Oct. 31 (Bloomberg) -- Siemens AG Chief Executive Officer Joe Kaeser said the infrastructure division, the least profitable at Europe’s largest engineering company, needs to better identify the markets it wants to target.
“We must work on improving the profitability and strategic focus of the sector’s themes,” Kaeser said in an company newsletter. When asked if he might dissolve the division, which pools a wide range range of businesses including rail technologies, power distribution equipment and building technologies, he said that “changing the IC sector structure is not a priority.”
The company’s four main divisions, called sectors by Siemens, must also start to deliver results from the savings measures implemented over the past year, said Kaeser, who replaced Peter Loescher as CEO at the Munich-based company in August.
The infrastructure and cities division has faced investor criticism since it was carved out by Loescher from existing units in 2011. Its 6.5 percent profit margin last year lagged the 9.5 percent achieved by the company as a whole. Without saying how it got the information, Germany’s Manager Magazin reported Oct. 17 that Kaeser was considering disbanding the sector as soon as next October.
Siemens should sell the division’s transportation unit, adding to already planned divestments of postal and baggage handling businesses, while reshaping the company structure over the next five years, Societe Generale SA analysts including Gael de Bray said in a Sept. 9 note.
Spinning off the healthcare sector could also unlock value of six euros per share, the analysts added, questioning whether the division fitted into Kaeser’s attempt to focus Siemens “along the electrification chain”.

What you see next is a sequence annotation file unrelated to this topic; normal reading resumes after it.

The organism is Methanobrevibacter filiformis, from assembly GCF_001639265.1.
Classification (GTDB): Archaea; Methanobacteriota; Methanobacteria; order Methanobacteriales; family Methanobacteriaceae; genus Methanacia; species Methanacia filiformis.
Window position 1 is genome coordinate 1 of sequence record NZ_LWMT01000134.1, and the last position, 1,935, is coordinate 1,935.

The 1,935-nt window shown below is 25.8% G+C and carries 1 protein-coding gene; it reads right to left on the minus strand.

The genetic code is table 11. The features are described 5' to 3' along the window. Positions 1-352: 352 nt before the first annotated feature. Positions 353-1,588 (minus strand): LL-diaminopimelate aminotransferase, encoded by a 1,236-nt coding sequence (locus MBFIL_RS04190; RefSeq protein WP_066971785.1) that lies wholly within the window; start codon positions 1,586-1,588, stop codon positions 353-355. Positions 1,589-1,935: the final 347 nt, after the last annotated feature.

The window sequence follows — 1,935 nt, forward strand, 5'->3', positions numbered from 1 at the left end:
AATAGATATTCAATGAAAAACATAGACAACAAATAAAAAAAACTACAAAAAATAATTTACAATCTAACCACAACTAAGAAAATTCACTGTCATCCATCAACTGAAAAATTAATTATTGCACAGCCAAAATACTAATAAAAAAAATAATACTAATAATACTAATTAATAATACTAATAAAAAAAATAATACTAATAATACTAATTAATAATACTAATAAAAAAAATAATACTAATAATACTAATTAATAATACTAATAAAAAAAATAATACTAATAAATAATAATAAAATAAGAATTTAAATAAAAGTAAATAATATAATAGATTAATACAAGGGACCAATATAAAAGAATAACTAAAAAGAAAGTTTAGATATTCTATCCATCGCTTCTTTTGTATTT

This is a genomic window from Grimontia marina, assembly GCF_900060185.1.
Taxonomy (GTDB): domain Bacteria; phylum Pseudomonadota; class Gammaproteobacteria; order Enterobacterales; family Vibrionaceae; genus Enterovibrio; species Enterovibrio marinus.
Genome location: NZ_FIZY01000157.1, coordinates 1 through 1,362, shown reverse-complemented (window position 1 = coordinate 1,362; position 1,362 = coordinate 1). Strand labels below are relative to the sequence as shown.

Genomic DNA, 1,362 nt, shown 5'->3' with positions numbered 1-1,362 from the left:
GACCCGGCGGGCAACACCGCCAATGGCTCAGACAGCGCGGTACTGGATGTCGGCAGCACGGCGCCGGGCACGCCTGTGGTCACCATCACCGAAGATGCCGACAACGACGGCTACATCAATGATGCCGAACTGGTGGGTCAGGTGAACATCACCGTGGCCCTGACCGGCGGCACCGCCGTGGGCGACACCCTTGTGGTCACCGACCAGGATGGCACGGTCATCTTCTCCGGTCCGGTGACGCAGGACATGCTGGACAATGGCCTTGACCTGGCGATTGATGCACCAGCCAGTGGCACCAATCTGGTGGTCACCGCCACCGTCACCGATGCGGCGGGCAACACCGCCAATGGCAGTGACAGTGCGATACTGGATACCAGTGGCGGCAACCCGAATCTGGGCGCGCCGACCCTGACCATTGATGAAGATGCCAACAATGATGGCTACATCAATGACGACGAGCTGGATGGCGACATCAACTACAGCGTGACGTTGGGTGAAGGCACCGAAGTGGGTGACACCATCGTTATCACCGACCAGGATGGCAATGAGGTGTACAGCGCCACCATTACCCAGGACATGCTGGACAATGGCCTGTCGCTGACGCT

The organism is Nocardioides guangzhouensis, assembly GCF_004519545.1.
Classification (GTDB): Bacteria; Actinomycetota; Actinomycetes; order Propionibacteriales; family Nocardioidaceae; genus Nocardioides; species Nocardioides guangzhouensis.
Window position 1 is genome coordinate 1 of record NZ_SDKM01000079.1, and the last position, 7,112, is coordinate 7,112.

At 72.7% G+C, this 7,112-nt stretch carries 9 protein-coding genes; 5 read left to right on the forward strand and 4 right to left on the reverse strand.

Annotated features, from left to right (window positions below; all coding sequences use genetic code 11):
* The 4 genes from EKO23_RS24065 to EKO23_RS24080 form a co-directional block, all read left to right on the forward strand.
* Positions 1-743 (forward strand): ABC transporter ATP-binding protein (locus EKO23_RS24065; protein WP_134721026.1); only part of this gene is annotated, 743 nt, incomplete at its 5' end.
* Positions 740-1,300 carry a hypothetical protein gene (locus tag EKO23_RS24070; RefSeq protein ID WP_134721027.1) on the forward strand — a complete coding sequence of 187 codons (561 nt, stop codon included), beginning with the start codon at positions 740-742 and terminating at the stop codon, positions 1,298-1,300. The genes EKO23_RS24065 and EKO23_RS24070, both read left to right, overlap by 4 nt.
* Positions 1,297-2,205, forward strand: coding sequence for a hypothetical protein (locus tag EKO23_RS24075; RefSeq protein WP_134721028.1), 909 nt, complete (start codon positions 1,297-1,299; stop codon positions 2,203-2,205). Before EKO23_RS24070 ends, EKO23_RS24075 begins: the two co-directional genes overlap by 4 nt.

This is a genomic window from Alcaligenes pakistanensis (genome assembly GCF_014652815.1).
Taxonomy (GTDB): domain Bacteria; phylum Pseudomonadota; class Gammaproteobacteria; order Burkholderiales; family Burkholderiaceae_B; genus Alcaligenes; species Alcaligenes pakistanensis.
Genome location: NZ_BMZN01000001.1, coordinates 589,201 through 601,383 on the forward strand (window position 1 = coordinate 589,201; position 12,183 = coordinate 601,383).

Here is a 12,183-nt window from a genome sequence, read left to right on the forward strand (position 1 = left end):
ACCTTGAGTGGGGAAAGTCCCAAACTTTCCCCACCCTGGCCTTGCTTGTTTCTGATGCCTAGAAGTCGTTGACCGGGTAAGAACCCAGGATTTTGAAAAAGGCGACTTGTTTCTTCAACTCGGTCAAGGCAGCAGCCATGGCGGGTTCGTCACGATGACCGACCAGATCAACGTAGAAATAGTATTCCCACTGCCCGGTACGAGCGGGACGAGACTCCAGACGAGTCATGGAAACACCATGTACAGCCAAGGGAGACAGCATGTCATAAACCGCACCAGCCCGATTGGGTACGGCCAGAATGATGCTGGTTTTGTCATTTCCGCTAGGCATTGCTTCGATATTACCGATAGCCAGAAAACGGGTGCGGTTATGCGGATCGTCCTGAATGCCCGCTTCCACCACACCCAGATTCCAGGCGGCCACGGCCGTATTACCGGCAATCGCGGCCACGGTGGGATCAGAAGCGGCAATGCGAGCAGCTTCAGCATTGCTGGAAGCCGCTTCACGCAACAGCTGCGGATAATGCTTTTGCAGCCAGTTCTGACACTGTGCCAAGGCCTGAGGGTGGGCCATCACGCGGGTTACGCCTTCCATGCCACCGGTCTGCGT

“I am especially pleased to have such a profitable and well-managed business,” Kaeser said today of the healthcare sector, the most profitable of the four. “We do not need to reinvent the company.”
Siemens has already agreed a deal to sell its water technologies division to New York-based private equity firm AEA Investors for $800 million, two people familiar with the matter told Bloomberg on Oct. 15.
While Siemens will divest units as soon as possible where it is unable to engineer a turnaround, Kaeser said he will not “give up on businesses just because they are not performing well.”
Kaeser is already reorganizing the company's sales structure, eliminating a cluster organization set up by Loescher which grouped sales functions across several nations. Siemens’s operations at a national level will now bear responsibility for distribution, allowing them to react more quickly to demand, the company said Oct. 18.
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